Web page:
K for Kings & Kweens. The Blogging from A to Z challenge is ruining my sense of spelling, but the theme is still online jewellery collections.
The most spectacular historical jewellery often belonged to the royals, to kings and queens who gave it to each other. Or who won it from each other in wars. Whatever, depending on political alliances.
I wanted to write about kings today, but I did not know what to say.
Then I came to think of kings and queens who stepped down, who decided not to pursue the career they were born and raised to pursue, as a life long commitment. That’s quite a step to take. Dramatic, brave, controversial, individualistic. Such an act does not go unnoticed.
In the UK, King Edward VIII abdicated and became the Duke of Windsor, to marry Wallis Simpson in 1937.
I hardly found any of their jewellery in online collections, I guess because most of it was their private belongings. Some of it has been auctioned, as here at Sotheby’s.
What I did find and want to share with you is this evening suit (courtesy of the Metropolitan Museum of Arts). The elegance of a king, whether a king or not.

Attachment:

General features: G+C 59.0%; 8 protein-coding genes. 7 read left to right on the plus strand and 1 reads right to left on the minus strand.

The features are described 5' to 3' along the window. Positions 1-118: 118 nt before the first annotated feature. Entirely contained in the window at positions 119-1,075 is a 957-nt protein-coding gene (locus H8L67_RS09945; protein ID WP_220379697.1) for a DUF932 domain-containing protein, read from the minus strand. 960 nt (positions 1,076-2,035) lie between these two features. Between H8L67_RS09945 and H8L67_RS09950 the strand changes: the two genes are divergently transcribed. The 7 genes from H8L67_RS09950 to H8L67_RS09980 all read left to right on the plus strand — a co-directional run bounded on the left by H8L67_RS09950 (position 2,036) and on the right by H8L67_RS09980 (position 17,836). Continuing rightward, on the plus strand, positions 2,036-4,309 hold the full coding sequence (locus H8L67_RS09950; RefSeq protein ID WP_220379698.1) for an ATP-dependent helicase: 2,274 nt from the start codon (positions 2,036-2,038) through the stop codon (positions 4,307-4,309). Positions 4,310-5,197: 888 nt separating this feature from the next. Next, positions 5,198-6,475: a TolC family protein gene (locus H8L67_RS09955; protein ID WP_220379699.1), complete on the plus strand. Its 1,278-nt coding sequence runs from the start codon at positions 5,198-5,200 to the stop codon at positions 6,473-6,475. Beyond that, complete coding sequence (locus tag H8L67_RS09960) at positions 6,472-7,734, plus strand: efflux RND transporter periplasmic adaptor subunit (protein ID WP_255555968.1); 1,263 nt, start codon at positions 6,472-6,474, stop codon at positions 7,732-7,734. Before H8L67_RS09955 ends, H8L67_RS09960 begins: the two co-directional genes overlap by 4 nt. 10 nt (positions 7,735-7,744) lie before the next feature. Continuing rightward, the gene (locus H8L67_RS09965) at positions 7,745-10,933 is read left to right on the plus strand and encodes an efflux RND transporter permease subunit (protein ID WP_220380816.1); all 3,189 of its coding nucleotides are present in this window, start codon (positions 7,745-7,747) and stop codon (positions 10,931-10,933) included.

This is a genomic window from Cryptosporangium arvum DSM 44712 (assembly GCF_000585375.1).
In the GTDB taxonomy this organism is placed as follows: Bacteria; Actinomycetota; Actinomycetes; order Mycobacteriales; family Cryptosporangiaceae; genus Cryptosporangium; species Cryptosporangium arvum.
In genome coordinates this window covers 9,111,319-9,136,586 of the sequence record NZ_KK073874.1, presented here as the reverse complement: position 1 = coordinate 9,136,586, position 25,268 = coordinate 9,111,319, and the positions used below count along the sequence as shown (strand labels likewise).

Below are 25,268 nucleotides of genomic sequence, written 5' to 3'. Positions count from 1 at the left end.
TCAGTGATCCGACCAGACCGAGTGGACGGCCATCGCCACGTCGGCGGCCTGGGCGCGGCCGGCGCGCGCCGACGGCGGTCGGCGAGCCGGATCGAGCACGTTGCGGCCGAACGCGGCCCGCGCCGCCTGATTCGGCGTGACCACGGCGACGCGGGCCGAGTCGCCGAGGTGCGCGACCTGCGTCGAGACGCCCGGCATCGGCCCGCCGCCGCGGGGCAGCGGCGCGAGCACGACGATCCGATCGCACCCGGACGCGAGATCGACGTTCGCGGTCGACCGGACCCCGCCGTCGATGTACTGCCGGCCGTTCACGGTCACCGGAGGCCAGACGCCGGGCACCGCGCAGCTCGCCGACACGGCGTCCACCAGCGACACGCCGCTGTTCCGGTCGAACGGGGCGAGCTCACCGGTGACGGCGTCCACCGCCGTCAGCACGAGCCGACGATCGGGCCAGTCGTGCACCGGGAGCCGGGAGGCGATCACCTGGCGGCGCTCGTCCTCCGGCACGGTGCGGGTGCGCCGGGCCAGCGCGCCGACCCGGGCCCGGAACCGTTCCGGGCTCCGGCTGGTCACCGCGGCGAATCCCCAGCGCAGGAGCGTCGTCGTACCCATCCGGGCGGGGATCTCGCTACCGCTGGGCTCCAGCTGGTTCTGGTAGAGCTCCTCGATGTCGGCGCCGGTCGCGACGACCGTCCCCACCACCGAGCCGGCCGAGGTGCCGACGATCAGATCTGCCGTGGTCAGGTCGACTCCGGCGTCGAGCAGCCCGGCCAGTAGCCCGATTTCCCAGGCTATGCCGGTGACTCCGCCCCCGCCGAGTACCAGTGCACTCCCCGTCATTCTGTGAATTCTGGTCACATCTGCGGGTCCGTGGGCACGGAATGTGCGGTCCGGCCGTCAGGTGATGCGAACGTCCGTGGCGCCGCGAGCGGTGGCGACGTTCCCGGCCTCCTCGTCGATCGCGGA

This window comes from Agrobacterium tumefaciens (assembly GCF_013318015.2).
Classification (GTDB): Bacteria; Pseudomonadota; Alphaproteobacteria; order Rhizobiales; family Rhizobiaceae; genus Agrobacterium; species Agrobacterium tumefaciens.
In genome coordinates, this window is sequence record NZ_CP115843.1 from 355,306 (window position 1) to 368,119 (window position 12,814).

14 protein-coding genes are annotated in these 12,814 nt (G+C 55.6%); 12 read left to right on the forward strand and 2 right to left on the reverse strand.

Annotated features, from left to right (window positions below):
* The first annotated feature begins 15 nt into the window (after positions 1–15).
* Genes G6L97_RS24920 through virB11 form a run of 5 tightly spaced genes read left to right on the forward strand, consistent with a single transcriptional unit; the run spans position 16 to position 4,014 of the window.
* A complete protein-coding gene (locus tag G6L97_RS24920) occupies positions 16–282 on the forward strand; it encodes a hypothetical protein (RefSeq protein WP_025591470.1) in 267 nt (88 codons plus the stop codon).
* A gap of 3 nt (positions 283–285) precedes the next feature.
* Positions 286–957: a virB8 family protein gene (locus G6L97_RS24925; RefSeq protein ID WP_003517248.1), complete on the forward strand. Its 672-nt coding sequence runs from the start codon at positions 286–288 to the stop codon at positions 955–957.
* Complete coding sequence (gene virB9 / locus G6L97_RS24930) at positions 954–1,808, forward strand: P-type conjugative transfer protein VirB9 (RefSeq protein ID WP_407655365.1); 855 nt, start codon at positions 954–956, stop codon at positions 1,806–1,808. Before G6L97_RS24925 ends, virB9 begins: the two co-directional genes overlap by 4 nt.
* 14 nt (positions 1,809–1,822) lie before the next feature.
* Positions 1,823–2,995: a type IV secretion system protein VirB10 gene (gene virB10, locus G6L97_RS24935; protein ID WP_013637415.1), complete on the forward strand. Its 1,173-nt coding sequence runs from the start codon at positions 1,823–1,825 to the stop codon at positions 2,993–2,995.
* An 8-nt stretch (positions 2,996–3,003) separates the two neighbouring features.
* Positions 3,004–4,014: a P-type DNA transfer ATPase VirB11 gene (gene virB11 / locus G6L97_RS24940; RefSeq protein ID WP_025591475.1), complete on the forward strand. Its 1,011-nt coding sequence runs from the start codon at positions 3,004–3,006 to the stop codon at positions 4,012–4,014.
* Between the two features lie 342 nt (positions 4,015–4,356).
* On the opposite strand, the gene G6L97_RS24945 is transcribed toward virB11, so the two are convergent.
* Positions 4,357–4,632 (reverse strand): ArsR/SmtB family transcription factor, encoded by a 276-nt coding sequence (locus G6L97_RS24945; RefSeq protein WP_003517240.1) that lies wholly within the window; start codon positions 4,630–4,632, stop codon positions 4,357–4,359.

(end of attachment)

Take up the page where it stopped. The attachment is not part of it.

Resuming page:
Another royal character to go her own way was Queen Kristina of Sweden (1626-1689). She was the only child of Gustav II Adolf, and was raised and trained as a boy, to be able to lead soldiers in the war. She abdicated from the throne, moved to Rome and converted (from the Lutheran Protestant) to the Roman Catholic church.
She’s one of the royal characters that interests me the most from the Swedish history, because she was a woman and because she did just this: abdicated. She managed to throw a new version of herself, against all odds. I like to think of Queen Christina as a kind of Janis Joplin, just in another setting. She did not conform, but followed her own path.
Perhaps this is a romantic interpretation of mine. Perhaps if you know all the circumstances, it’s not that dramatic. Learn more about Queen Christina on Wikipedia (did you know she’s accused of causing the death of the French philosopher Descartes?). If you read Swedish, I think you’ll enjoy this article about Kristina, queen in exile (about her roadtrip through Europe, struggling to live her dream while navigating through the politics of the time).
Apparently, when she left Sweden, she brought most of her jewellery with her. I didn’t find her jewellery online, but I did find other belongings of hers in the collection of the Royal Armoury. I think it’s amazing that I can sit here and see some of the things that were part of her reality and life.
By the way, the Royal Armoury made its collections available online in spring 2013. It is also part of the Google Art Project.